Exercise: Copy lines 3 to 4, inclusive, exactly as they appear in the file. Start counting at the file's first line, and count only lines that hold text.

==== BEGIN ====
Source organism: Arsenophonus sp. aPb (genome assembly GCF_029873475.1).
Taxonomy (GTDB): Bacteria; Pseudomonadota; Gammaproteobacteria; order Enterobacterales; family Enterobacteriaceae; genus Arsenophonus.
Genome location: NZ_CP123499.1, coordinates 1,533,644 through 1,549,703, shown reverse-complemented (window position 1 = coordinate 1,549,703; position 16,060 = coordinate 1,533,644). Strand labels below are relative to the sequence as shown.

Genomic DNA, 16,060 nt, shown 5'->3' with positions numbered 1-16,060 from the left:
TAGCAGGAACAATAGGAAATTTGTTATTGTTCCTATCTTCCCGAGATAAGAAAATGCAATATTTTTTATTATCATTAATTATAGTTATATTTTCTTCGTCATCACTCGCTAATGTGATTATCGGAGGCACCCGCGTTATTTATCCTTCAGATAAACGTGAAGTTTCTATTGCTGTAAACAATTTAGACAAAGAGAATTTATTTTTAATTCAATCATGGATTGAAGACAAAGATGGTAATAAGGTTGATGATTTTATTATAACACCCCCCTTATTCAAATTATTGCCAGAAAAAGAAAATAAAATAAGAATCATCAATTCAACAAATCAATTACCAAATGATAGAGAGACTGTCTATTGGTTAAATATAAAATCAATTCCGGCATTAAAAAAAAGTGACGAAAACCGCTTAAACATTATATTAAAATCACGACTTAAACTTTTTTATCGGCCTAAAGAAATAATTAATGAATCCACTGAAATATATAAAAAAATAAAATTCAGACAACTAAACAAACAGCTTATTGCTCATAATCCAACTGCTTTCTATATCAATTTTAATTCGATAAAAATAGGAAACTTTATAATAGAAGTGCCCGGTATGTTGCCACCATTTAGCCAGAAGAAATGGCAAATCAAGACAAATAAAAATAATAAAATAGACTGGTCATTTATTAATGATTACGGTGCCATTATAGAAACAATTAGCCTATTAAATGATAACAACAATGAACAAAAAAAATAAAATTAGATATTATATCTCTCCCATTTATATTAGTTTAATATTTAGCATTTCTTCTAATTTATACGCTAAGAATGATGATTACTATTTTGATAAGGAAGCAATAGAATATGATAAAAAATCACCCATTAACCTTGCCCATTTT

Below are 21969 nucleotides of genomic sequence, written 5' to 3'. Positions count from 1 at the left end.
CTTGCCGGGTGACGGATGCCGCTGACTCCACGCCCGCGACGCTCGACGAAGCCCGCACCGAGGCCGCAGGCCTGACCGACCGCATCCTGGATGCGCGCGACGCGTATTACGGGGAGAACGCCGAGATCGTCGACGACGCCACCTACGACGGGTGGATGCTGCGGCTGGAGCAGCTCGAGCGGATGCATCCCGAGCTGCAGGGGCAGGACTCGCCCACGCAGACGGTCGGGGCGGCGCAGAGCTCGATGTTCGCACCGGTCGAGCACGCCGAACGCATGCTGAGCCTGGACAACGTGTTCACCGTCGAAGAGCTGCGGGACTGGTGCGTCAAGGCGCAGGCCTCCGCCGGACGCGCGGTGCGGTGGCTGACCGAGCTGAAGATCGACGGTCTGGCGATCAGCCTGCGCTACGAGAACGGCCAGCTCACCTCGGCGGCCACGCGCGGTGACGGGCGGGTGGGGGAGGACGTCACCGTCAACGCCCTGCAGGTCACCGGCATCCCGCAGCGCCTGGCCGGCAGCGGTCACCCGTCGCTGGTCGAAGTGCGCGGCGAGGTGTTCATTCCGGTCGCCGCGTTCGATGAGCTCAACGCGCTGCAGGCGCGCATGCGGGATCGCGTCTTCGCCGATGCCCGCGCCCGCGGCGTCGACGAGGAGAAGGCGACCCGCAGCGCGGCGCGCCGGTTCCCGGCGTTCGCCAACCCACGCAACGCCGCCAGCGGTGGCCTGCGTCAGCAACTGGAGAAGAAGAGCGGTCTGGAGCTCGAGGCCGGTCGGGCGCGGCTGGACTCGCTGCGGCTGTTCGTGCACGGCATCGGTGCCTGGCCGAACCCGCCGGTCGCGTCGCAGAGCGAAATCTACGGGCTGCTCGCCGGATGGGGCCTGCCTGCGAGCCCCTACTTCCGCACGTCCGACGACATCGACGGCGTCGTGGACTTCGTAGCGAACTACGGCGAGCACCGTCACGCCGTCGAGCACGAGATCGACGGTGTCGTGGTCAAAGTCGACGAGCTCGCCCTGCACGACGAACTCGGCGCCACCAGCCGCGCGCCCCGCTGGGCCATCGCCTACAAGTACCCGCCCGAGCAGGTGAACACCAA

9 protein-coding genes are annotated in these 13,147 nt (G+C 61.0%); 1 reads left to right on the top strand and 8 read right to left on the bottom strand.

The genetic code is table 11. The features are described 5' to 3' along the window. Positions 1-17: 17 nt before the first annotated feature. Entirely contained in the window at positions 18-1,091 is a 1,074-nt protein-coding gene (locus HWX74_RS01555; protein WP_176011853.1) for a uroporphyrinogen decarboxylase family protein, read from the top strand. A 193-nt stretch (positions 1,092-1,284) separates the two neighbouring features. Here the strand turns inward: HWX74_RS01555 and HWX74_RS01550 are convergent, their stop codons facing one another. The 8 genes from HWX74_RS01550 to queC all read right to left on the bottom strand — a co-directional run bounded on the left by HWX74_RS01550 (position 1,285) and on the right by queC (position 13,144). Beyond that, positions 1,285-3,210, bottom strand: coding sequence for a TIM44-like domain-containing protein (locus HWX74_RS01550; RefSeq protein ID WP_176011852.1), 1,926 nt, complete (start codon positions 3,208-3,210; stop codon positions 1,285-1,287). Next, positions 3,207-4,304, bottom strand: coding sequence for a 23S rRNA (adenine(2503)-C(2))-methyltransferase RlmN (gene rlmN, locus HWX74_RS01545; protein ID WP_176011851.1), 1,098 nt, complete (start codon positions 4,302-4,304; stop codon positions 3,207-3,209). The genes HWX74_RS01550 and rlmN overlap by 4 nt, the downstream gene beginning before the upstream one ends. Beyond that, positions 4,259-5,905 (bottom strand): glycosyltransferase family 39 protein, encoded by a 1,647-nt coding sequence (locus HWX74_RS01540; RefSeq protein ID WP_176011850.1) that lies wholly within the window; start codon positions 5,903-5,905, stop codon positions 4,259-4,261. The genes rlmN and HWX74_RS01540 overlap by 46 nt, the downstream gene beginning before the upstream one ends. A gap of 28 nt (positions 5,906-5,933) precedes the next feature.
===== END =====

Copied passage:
Genome location: NZ_CP123499.1, coordinates 1,533,644 through 1,549,703, shown reverse-complemented (window position 1 = coordinate 1,549,703; position 16,060 = coordinate 1,533,644). Strand labels below are relative to the sequence as shown.

Genomic DNA, 16,060 nt, shown 5'->3' with positions numbered 1-16,060 from the left: